Costa Rica Tax Laws: Three Common Mistakes About The Luxury Tax

by Quatro Legal Real Estate Team | Mar. 03, 2024 | Article, Real Estate

No one enjoys discussing taxes, but navigating Costa Rica’s tax laws is a must if you plan to live in the country. Today, we’re zeroing in on a tax that many expats either misunderstand or try to sidestep: The Luxury Tax.

If you’re in need of more information on the Luxury Tax in Costa Rica, including how its payment percentage is calculated, this guide to the Luxury Tax will help you understand it thoroughly.

The purpose of these articles isn’t to persuade you to pay taxes—because, let’s be honest, nobody finds joy in that—but to assist you in understanding the correct way to manage Costa Rica tax laws, thus avoiding fines and complications. Drawing on our day-to-day experience as Costa Rica real estate lawyers and frequent interactions with expats and investors, we’ve identified the three most common mistakes and myths encountered with the Luxury Tax.

3 Common mistakes surrounding the Costa Rica Luxury Tax

1. Thinking you don’t need to pay the luxury tax

When foreigners are in the midst of purchasing property in Costa Rica, it’s a common scenario to encounter sellers who haven’t registered with the Tax Agency as contributors of the solidarity tax, often justified by the claim that “no one pays it.”

Despite the widespread evasion of this tax in Costa Rica, it doesn’t imply it shouldn’t be paid, nor does it eliminate the risks associated with non-payment. Additionally, many homeowners believe their property won’t be subject to this tax due to its age or type, fearing that if it is, the taxes will be exorbitantly high. However, compared to similar taxes in other countries, the luxury tax in Costa Rica is relatively low-cost.

What most owners overlook about Costa Rica tax laws is the significant risk involved in evading this tax: not only can interest be accrued on the unpaid amount, but more critically, the penalty for non-payment can be as much as ten times the amount due. This fact alone can be quite alarming!

2. Overpaying the Costa Rica luxury tax

Another common error with Costa Rica tax laws is calculating the luxury tax based on the market value of the property. Some professionals or advisors might recommend using the market value for filing the solidarity tax declaration; however, this approach could lead to overpaying by 25% to 30% more than the actual tax obligation.

Market value not only considers the construction but also factors in the property’s location, amenities, land area, and whether it has an ocean view, among other variables, including personal attachment value. Therefore, relying on market value for tax calculation is incorrect and usually results in higher costs.

Moreover, it’s crucial to understand that once a declaration is filed, the declared value sets the luxury tax amount for the next three years, necessitating careful consideration during the filing process to avoid incurring additional, unnecessary expenses.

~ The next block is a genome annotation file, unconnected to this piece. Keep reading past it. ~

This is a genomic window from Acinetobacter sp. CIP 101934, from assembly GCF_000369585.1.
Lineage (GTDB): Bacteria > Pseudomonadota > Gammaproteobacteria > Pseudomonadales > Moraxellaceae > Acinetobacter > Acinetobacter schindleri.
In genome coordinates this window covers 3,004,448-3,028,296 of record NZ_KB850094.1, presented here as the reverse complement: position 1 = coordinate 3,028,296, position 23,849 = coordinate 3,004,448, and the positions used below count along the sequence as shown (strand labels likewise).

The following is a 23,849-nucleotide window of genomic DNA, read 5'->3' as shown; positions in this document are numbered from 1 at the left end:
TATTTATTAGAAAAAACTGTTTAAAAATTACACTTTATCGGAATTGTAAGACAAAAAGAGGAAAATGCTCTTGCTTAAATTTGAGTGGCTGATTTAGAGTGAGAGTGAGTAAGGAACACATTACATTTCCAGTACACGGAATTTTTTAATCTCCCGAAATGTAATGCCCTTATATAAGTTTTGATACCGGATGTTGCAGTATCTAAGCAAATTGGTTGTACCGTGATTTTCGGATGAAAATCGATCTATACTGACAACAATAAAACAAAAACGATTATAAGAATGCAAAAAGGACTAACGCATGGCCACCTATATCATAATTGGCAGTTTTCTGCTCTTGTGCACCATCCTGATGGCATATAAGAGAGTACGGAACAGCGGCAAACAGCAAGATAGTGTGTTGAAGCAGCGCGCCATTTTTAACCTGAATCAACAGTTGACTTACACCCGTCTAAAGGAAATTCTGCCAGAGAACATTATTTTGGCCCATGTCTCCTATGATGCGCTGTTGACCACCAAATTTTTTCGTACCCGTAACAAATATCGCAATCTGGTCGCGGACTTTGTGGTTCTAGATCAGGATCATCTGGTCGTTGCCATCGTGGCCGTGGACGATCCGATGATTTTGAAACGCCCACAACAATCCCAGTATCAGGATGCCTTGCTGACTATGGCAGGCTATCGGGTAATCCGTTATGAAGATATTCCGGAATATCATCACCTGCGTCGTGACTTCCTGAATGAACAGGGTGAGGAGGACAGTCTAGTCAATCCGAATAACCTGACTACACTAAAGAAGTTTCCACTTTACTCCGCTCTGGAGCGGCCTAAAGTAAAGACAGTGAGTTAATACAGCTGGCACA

3. Not performing a Costa Rica property appraisal

The accurate method to determine if a property falls under the luxury tax is by conducting a professional appraisal to assess its construction value. A significant mistake, however, is failing to enlist a qualified professional or expert for this assessment.

Instances abound of owners, real estate companies, and law firms relying on appraisals from individuals lacking the technical expertise or even conducting them from their desks! Such appraisals yield questionable information, with content, structure, and results that are unlikely to withstand scrutiny in an audit. In our view, the appraisal should be carried out by an architect or an engineer with documented expertise in the area. Any other approach is a decision fraught with risk.

Should the appraisal determine the property’s construction value to exceed ₡145,000,000.00 (approximately US$281,555.00 at an exchange rate of ¢515.17 per US$1), it becomes liable for the luxury tax. Conversely, if the appraisal sets the property’s value below this threshold, the formal report serves as technical proof of non-liability for the luxury tax, should an audit by the Tax Agency occur.

It’s also crucial to consider that significant remodels or upgrades to the house necessitate a new appraisal, as these changes will affect the property’s value.

In conclusion, opting to bypass a luxury tax appraisal, not filing the declaration, and avoiding the tax payment can end up being more costly than adhering to the correct procedures and contributing to the luxury tax. By following Costa Rica tax laws, you’re also contributing to efforts to address the housing challenges faced by individuals in poverty.

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